“Fuck it and be an artist”: how painter Richard Day makes a living

“Fuck it and be an artist”: how painter Richard Day makes a living

For full-time artist and entrepreneur Richard Day, being an artist is a business, his paintings are products, and his life is golden. Richard brings home the bacon by selling commissioned artwork through his online Etsy shop: shipping paintings from his studio in Norwich to homes, restaurants and offices around the world.

Richard’s painting style is as fearless as his mindset. A carnival of colour with the unfettered energy of a rock anthem, his pieces combine graffitti with traditional portraiture in striking pop-art designs. The backgrounds are often filled with vibrant splashes of spray paint and scuffs of colour; the foregrounds daubed liberally with oil paint, depicting cultural icons, musicians and historical figures. Creating them can take anywhere between four hours and four days depending on the complexity of the design.

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Richard started freelancing full-time in March 2017, and is already building up a storm with over 32k followers on Instagram and hundreds of clients. He’s also taken part in numerous events including live painting – his performances always leaving audiences agape (and asking for his number).

One would think that if being a full-time creative was as easy as Richard makes out, half the population would hand in their resignation to start a cookery school or knit tea cosies for a living. So why aren’t we writing to our bosses right now?

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For some, becoming a full-time artist is a perilous step into the unknown. For Richard Day, it was a necessary manoeuvre to be free of bosses, gallery commission, and menial routines. “I always knew I wanted to work for myself but I never thought being a full time artist was an option.”

Richard admits: “Information isn’t a problem – we have an abundance of information that tells you how to do pretty much everything including how to be an artist. I’m sure there are people much more qualified to give people advice on the topic. My advice would be to just smash it – be very, very stubborn and say fuck it, I want to be an artist. And just go for it.” He adds: “You can champion good qualities such as perseverance, self belief and all that, but for me, stubbornness is key.”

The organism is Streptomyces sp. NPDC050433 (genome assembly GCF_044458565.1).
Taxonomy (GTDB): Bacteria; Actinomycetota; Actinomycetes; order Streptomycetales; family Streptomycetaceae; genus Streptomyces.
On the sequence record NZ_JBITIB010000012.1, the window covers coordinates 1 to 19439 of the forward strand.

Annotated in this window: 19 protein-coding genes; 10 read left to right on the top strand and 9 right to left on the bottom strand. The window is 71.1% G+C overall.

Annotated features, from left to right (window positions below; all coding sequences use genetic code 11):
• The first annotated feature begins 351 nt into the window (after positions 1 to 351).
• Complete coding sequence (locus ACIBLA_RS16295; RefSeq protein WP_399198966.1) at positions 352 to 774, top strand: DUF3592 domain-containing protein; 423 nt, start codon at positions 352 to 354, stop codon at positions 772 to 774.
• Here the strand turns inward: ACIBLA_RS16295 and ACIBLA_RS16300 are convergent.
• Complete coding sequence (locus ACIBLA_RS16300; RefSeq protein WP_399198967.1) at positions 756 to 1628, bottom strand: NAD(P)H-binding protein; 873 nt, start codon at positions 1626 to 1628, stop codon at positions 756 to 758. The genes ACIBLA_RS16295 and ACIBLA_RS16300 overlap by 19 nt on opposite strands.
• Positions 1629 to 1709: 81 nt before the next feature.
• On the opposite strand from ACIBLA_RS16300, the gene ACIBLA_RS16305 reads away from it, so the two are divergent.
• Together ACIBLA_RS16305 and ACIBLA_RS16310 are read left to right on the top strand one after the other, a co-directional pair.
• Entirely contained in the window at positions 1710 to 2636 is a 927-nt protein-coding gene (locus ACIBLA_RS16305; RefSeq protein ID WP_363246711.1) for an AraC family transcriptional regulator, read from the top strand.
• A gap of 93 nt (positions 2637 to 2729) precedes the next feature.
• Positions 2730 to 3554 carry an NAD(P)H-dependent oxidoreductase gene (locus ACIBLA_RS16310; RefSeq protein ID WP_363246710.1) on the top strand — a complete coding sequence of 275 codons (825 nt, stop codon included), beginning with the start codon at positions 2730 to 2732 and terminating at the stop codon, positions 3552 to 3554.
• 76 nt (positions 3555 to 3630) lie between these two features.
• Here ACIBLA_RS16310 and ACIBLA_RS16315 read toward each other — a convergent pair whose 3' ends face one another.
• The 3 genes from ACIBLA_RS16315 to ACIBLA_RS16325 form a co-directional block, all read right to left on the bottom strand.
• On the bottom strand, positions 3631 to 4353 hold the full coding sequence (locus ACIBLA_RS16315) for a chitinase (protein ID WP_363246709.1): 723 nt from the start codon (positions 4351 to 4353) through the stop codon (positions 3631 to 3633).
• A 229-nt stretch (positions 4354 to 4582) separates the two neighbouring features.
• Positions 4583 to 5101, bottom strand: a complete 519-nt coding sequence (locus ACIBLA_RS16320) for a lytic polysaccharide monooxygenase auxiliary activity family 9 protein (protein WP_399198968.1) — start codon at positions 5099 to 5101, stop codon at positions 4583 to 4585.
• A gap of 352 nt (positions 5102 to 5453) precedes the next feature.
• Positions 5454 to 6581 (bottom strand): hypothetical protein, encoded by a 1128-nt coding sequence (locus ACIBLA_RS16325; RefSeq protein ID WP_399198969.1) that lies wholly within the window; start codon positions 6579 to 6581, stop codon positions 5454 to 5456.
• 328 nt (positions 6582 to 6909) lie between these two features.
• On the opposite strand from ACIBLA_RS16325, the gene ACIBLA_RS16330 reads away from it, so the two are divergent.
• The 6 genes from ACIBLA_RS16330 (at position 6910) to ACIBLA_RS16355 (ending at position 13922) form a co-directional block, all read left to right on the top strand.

Richard goes onto say there are things you need to take into account when working for yourself. For one, meticulous record keeping and sticking to deadlines is essential. “I’m very aware how many paintings I need to sell to make rent etc. and that is always something I need to consider.” Richard says the most difficult thing he faces is shipping the artwork out, which can often be delayed during the journey.

At the end of our chat I asked Richard what he thought he’d be doing for a living if he wasn’t an artist, to which he replied: “That’s a bloody good question. I have no idea. To be honest, I’d probably be working a shit job trying my best to be an artist.”

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You can find – and commission – more of Richard’s incredible work on his online shop here.

This article is the second in a series of artist features, researched and written by me with many thanks to Richard for the great interview and photos. 

– Karis

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